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Respected Contributor
Posts: 3,208
Registered: ‎07-11-2010

Re: SITTING ON SANTA’S LAP

I hope to get through the year not ending up homeless.

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Respected Contributor
Posts: 3,696
Registered: ‎03-09-2010

Re: SITTING ON SANTA’S LAP


@Catwhisperer wrote:

I hope to get through the year not ending up homeless.


 

 

Been there. My prayer is that doors open for you in this time of need.

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Honored Contributor
Posts: 18,364
Registered: ‎05-17-2010

Re: SITTING ON SANTA’S LAP


@Nicksmom wrote:

 I'm hoping for a saner more peaceful world.A place where everyone is respected for their differences & uniqueness.A world where we can all get along regardless of our backgrounds or beliefs.


 

 

Amen to that @Nicksmom .

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Trusted Contributor
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Registered: ‎03-10-2010

Re: SITTING ON SANTA’S LAP

Everything Nicksmom said.

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Honored Contributor
Posts: 18,364
Registered: ‎05-17-2010

Re: SITTING ON SANTA’S LAP

Re: Accepting/respecting differences on a personal level.

 

Growing up Jewish in the 50's/60's in the South was awful. My folks tried to make us not feel different by taking us to sit on Santa, having our photos taken and the same at Easter when the Bunny came to the big Sears store. My brother and I were still questioned or ignored around holidays. Holiday cards were passed around or delivered to self made folders taped in the front of the classroom, but mine remained empty year after year. It was heartbreaking and left many emotional scars. 

We put our menorah in the window the first night of Hanukkah when we first came to NC and stones were thrown threw the window breaking the glass. It felt like the war all over again. Coming from NY, my folks were stunned & had no idea how to assimilate and still stand proud.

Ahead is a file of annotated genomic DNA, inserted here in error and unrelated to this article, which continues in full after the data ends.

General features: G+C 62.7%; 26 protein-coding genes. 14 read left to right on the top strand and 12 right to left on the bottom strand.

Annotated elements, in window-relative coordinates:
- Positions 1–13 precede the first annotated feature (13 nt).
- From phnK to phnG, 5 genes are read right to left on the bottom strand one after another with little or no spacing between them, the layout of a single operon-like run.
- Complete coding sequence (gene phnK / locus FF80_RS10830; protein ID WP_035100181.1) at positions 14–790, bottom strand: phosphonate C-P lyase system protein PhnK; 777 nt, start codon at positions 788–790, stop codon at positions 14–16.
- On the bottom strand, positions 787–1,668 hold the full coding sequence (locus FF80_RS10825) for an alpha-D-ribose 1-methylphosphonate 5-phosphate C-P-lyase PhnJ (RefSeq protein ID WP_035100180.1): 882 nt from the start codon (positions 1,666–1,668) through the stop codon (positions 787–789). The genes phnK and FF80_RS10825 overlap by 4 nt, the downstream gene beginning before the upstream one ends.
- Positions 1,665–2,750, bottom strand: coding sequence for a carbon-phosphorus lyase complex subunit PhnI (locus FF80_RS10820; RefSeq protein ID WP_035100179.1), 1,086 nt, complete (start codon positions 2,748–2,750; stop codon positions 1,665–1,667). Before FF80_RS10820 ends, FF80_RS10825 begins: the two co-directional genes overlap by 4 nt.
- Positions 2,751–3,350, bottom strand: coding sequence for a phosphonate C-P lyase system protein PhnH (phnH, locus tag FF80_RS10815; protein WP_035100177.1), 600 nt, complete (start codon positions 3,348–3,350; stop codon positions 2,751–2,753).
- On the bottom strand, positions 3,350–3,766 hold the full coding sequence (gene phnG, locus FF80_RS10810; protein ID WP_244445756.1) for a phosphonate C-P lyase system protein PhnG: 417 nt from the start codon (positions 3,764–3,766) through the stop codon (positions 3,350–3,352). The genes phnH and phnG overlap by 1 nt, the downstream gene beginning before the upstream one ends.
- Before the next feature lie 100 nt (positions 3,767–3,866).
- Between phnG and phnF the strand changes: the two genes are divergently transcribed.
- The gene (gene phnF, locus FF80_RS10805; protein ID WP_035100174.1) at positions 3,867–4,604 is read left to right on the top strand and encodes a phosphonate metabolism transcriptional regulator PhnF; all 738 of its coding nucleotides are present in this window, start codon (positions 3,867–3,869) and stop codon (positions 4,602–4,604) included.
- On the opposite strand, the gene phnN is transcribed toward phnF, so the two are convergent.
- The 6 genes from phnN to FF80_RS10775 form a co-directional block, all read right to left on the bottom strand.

At 15, I was invited to a dance at a local country club. My hair had been put up at a local shop, dress w/ dyed to match shoes hung on the bedroom door and 2 hours until time to get ready. My mother received a call from my date's mom that they were "canceling" the invitation. Jews were not allowed at their club. Shattering to a teen...shocking to anyone. 

We made sure, 40 yrs. ago, to explain to our kids what being Jewish means, but also took them for photos w/ Santa and the Easter Bunny. Thank God by about 6th grade, many other Jewish families were moving to the area because of the hospitals and several universities here offering good positions. A Jewish community was expanding and acceptance was no longer an issue. 

It has been a tough road, but with all the changes I've seen, there have also been way too many steps backwards. 

Wishing for peace on earth and all people treated as you'd like to be treated yourself. 

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Registered: ‎08-19-2014

Re: SITTING ON SANTA’S LAP

 @Shanus    I understand exactly what you're saying. I'm Jewish & I grew up in Brooklyn .You would think there would be no anti-semitism there. But there was. I was beaten up, spat on & called names on several occasions.

   Most kids get their hate from their parents.Isn't that the way it usually happens? I would like to think that a lot of those  people grew up & learned that it's better to love than to hate.

   My dad was a Holocaust survivor. With all that he was put through he had no hate in his heart.He taught his children to love & accept everyone.

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Registered: ‎07-01-2012

Re: SITTING ON SANTA’S LAP

[ Edited ]

@Catwhisperer wrote:

I hope to get through the year not ending up homeless.


 

That will be wished by me for you this holiday.

I shall wish for it in my prayers too!

May Angels watch over you and keep you warm and safe.

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Posts: 18,364
Registered: ‎05-17-2010

Re: SITTING ON SANTA’S LAP


@Nicksmom wrote:

 @Shanus    I understand exactly what you're saying. I'm Jewish & I grew up in Brooklyn .You would think there would be no anti-semitism there. But there was. I was beaten up, spat on & called names on several occasions.

   Most kids get their hate from their parents.Isn't that the way it usually happens? I would like to think that a lot of those  people grew up & learned that it's better to love than to hate.

   My dad was a Holocaust survivor. With all that he was put through he had no hate in his heart.He taught his children to love & accept everyone.


@Nicksmom   DH grew up in Brooklyn and then Queens. We met when he came South for school. He told me about schools closing for the Holidays and I couldn't believe it. Yes, it's disgusting, but there's hatred everywhere. No one has learned. It's gotten worse. Sorry you endured that. Our parents can only do so much with their love and attempts to protect us. You'd think all parents would feel the same.